After two years of his second innings, Prime Minister Narendra Modi reshuffled his cabinet, sending mixed signals that bamboozled many. Twelve veteran Bharatiya Janata Party (BJP) politicians like Dr Harsha Vardhan, Prakash Javadekar, Ravi Shankar Prasad, etc, were stripped of their ministries. While many called Modi’s cabinet reshuffle an attempt to woo the ruling National Democratic Alliance (NDA) constituents, who have been ignored for long due to the BJP’s hubris over the brute majority in the Parliament, it’s evident that the action was undertaken to address a plethora of issues that are plaguing the Modi regime and the BJP.
The BJP is worried about the 2022 Uttar Pradesh Assembly elections, which will determine its fate not only in the largest state but also in its mission 2024. Chief Minister Yogi Adityanath, an ardent Hindutva fascist rabble-rouser monk whose style of work irks most of the BJP legislators in the state, is facing a tough challenge. The BJP’s internal strife over Yogi’s leadership forced Mr Modi and his closest associate, Union Home Minister Amit Shah, to intervene and do damage control. Uttar Pradesh got seven new ministers of state—junior ministers—out of a total of 36 new inductions during Modi’s cabinet reshuffle. But as other states like Karnataka, Odisha and West Bengal also got ministers, it’s unlikely that Uttar Pradesh was the principal concern for Modi.
Modi’s cabinet reshuffle: Caste and NDA allies
By including Apna Dal’s (Sone Lal) Anupriya Patel, Lok Janshakti Party (LJP) leader Pashu Pati Kumar Paras, Janata Dal (United) leader Ramchandra Prasad Singh into the cabinet Modi defused their scope of fighting against the BJP in the 2022 Uttar Pradesh Assembly elections. Moreover, the BJP tried to woo Uttar Pradesh’s Dalits and other backward class (OBC) Hindus, to polarise them before the 2022 polls.
Eyeing the OBC vote, which is around 50% in Uttar Pradesh, Modi’s cabinet reshuffle made Ms Patel along with Pankaj Chaudhary and BL Verma state ministers. To woo the Dalits, who are repressed under the Brahminical tyranny of Yogi, Modi inducted Kaushal Kishore, Bhanu Pratap Singh and SP Singh Baghel. To pacify the upper-caste Brahmins, who have been agitated by the dominance of the Thakur caste, to which Yogi belongs, in the state, Ajay Kumar was made a junior minister as well.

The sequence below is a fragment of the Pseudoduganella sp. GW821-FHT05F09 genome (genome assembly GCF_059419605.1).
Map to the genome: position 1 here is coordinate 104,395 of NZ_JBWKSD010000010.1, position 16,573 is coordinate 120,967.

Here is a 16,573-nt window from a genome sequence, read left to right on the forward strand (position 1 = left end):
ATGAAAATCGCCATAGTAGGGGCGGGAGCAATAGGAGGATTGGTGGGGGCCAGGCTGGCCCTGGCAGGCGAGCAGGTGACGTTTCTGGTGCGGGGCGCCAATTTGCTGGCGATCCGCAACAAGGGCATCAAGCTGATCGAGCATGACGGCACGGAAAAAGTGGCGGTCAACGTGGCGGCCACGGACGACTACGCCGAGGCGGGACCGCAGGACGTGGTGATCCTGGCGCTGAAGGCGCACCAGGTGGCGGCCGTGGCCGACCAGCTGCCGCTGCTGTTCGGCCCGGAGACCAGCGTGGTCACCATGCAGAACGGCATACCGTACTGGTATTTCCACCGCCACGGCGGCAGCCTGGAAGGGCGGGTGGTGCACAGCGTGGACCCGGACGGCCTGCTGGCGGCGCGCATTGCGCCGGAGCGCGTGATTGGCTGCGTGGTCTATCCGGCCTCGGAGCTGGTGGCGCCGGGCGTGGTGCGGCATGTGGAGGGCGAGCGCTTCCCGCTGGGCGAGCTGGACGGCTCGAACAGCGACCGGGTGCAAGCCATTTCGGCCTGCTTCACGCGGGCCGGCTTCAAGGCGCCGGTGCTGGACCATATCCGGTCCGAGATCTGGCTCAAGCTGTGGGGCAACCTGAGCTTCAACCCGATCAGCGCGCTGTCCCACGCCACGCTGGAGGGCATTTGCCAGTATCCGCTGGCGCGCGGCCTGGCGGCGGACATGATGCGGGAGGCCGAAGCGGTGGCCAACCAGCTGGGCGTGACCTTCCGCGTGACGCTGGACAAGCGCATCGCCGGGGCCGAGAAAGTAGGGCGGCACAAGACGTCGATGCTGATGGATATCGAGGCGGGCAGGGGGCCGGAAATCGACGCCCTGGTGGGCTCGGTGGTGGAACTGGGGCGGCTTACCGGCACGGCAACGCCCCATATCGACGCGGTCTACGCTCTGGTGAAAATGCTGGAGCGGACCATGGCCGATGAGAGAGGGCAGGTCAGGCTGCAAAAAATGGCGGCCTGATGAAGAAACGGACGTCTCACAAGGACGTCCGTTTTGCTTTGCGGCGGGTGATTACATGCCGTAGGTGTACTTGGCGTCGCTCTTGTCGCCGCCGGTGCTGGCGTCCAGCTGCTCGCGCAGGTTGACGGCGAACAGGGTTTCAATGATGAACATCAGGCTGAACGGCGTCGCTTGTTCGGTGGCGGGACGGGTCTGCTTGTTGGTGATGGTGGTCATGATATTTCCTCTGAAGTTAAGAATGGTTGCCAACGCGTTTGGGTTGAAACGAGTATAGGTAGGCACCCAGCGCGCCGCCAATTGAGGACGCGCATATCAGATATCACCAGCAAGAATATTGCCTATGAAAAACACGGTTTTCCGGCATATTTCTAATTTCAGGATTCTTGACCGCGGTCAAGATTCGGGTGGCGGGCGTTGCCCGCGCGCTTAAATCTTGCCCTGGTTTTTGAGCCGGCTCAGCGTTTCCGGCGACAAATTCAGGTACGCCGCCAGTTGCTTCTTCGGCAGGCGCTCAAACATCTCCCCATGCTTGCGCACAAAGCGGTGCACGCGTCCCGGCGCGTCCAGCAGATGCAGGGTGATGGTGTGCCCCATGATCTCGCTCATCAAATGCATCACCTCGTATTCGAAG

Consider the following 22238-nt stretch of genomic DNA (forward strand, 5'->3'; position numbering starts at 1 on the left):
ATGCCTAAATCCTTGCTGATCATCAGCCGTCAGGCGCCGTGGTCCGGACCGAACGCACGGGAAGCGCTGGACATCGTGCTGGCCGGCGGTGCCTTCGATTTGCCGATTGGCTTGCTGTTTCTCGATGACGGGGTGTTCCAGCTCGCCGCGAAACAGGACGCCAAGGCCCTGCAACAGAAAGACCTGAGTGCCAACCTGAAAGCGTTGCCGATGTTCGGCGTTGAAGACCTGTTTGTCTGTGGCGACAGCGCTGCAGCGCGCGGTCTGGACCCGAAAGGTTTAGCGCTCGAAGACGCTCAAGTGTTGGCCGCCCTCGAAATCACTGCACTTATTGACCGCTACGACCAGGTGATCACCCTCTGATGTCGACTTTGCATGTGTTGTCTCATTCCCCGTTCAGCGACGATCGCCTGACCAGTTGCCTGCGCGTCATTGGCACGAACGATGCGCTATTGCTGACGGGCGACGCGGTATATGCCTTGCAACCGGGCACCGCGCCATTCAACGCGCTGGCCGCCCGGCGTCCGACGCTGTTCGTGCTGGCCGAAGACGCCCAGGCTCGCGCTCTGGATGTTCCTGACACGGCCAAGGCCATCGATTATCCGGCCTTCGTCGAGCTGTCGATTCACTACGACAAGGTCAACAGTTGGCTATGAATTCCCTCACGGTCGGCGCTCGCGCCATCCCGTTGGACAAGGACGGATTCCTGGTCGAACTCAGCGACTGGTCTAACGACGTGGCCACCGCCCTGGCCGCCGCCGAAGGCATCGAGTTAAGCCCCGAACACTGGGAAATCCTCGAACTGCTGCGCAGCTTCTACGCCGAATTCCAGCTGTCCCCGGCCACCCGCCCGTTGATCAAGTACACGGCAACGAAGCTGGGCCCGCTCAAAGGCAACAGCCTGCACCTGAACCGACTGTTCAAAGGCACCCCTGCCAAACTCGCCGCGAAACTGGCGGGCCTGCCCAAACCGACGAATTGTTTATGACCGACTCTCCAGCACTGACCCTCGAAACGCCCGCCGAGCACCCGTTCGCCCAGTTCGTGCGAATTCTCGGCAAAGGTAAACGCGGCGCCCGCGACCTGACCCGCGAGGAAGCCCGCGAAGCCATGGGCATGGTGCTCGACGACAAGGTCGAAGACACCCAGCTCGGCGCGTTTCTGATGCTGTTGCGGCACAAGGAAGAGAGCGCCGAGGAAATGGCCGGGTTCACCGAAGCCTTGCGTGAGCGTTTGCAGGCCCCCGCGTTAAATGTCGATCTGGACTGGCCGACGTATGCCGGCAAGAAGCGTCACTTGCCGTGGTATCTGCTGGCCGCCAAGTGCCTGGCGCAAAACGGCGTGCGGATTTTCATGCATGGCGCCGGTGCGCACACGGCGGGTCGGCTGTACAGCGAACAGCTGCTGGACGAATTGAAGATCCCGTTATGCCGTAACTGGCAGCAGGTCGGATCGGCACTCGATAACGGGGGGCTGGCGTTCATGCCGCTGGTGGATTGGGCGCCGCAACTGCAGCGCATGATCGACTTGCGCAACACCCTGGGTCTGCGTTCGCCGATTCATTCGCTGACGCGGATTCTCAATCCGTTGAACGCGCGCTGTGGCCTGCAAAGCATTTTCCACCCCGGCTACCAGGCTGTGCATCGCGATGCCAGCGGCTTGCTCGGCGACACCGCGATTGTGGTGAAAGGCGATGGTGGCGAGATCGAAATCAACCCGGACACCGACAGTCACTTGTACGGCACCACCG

Also, by making Congress party’s turncoat Jyotiraditya Scindia—who helped the BJP to topple the Kamal Nath-led Madhya Pradesh government in March 2020—the Minister of Civil Aviation and former Assam chief minister Sarbananda Sonowal the Minister of Ports, Shipping and Waterways and Minister of AYUSH, the BJP tried to pacify them through Modi’s cabinet reshuffle as they both were denied the chief minister’s berth in their respective states. Sonowal is an elected member of the legislative assembly (MLA) and will have to resign and become a member of the Parliament (MP) within six months.
West Bengal: 4-2=4
At the same time, four MPs from West Bengal, where the BJP won 77 out of 294 seats in the recent assembly polls, have become ministers of states. While earlier there were two junior ministers from West Bengal, out of the total 18 MPs, but both—Babul Supriyo and Debasree Chaudhuri—were “asked to resign” to pave the way for two more ministers of states during Modi’s cabinet reshuffle. The new junior ministers from West Bengal are Dr Subhash Sarkar, John Barla, Nishit Pramanik and Shantanu Thakur.